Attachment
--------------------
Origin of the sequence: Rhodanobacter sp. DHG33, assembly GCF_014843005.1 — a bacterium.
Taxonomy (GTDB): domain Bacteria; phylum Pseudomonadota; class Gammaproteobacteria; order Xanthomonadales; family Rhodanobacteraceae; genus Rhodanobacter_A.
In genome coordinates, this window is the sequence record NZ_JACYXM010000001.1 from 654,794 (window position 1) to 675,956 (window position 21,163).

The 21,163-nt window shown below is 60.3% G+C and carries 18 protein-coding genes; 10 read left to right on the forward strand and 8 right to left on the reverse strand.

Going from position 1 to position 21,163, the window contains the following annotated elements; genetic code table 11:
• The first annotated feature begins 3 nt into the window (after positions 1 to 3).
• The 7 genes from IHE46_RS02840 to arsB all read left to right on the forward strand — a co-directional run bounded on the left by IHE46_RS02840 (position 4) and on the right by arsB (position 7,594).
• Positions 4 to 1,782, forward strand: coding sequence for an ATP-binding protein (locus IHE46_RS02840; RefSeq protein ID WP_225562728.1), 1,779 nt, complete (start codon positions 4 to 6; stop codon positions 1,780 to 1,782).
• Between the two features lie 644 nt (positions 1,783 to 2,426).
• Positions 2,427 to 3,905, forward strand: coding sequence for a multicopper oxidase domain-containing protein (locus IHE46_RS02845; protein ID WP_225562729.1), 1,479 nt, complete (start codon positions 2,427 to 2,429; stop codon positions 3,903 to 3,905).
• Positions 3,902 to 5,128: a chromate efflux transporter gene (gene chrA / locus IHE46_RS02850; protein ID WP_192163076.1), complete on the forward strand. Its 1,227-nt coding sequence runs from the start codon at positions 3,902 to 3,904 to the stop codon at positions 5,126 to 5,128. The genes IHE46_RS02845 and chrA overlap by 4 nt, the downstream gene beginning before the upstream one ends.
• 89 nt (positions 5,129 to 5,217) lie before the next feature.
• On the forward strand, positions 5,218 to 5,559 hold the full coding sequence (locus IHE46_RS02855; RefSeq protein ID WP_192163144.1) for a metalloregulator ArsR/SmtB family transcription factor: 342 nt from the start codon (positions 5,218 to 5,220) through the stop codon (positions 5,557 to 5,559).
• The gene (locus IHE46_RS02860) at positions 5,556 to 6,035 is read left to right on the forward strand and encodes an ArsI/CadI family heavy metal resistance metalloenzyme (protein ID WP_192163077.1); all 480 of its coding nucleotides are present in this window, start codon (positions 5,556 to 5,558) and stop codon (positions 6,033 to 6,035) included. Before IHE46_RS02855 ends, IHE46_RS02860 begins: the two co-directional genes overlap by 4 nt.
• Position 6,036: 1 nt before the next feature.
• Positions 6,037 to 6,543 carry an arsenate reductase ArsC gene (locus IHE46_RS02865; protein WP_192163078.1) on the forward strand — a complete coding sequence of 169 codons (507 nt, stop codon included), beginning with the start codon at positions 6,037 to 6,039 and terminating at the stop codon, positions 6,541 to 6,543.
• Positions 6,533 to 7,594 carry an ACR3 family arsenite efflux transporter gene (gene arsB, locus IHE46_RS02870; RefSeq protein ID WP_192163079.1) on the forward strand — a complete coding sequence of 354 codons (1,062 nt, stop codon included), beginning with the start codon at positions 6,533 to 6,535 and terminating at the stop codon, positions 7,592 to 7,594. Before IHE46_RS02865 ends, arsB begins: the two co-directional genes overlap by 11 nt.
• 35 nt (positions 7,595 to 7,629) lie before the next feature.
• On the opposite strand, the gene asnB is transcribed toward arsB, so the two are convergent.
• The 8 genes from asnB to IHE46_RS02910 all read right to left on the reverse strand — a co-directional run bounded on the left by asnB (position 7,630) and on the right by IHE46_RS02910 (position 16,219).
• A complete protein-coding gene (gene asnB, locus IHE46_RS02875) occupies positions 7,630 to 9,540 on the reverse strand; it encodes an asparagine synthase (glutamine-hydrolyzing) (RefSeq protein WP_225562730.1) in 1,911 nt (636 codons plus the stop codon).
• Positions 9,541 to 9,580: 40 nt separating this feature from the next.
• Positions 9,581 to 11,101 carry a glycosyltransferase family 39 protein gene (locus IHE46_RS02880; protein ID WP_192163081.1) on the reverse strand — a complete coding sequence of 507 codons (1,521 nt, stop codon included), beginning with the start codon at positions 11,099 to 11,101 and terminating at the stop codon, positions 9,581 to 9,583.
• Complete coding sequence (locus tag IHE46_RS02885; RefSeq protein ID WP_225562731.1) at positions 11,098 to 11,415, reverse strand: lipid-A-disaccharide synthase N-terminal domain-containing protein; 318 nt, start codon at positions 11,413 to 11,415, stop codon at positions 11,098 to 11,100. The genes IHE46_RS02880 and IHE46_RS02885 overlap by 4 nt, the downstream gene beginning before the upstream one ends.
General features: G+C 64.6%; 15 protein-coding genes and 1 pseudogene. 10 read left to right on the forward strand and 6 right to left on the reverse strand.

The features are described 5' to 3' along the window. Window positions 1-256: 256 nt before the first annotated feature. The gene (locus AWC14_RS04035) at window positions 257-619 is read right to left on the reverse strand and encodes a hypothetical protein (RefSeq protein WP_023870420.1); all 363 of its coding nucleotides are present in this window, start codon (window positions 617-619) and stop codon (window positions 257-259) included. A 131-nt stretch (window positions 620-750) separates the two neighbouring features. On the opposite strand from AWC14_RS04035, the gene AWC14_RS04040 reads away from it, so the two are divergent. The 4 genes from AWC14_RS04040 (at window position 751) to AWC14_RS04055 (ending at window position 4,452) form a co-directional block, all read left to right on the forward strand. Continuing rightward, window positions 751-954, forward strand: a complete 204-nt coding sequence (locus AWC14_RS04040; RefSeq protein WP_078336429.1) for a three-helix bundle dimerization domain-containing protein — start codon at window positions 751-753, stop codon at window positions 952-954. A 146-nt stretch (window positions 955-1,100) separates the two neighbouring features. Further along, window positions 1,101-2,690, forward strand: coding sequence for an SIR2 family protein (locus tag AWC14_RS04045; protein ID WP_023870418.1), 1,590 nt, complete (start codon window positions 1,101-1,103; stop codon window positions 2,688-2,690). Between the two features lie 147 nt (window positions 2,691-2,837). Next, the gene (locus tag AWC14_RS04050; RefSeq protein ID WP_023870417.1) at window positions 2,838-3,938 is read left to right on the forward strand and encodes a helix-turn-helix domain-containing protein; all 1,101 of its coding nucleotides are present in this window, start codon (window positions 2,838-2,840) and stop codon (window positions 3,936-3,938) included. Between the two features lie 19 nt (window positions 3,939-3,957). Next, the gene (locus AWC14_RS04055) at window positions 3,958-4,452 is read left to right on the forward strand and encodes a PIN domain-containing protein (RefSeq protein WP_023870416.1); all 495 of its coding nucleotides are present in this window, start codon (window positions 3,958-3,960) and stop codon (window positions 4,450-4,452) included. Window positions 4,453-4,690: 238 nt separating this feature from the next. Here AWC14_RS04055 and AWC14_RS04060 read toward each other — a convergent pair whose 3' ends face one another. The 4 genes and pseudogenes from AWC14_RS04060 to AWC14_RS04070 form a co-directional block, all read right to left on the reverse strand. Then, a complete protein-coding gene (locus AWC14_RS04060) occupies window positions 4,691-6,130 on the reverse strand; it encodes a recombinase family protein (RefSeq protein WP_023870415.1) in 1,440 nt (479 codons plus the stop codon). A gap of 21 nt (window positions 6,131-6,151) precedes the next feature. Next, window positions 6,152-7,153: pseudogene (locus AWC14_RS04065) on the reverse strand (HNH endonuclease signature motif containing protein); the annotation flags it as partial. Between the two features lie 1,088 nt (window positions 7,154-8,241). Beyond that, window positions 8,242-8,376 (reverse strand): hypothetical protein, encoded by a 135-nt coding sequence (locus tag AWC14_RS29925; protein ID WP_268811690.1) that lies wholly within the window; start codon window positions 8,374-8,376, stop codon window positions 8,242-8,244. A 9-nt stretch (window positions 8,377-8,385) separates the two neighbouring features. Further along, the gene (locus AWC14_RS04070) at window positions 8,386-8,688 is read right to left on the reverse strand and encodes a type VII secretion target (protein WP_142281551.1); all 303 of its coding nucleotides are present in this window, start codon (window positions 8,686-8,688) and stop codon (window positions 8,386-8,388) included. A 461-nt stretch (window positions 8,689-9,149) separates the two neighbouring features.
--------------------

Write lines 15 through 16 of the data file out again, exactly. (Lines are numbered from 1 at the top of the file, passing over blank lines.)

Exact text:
• Position 6,036: 1 nt before the next feature.
• Positions 6,037 to 6,543 carry an arsenate reductase ArsC gene (locus IHE46_RS02865; protein WP_192163078.1) on the forward strand — a complete coding sequence of 169 codons (507 nt, stop codon included), beginning with the start codon at positions 6,037 to 6,039 and terminating at the stop codon, positions 6,541 to 6,543.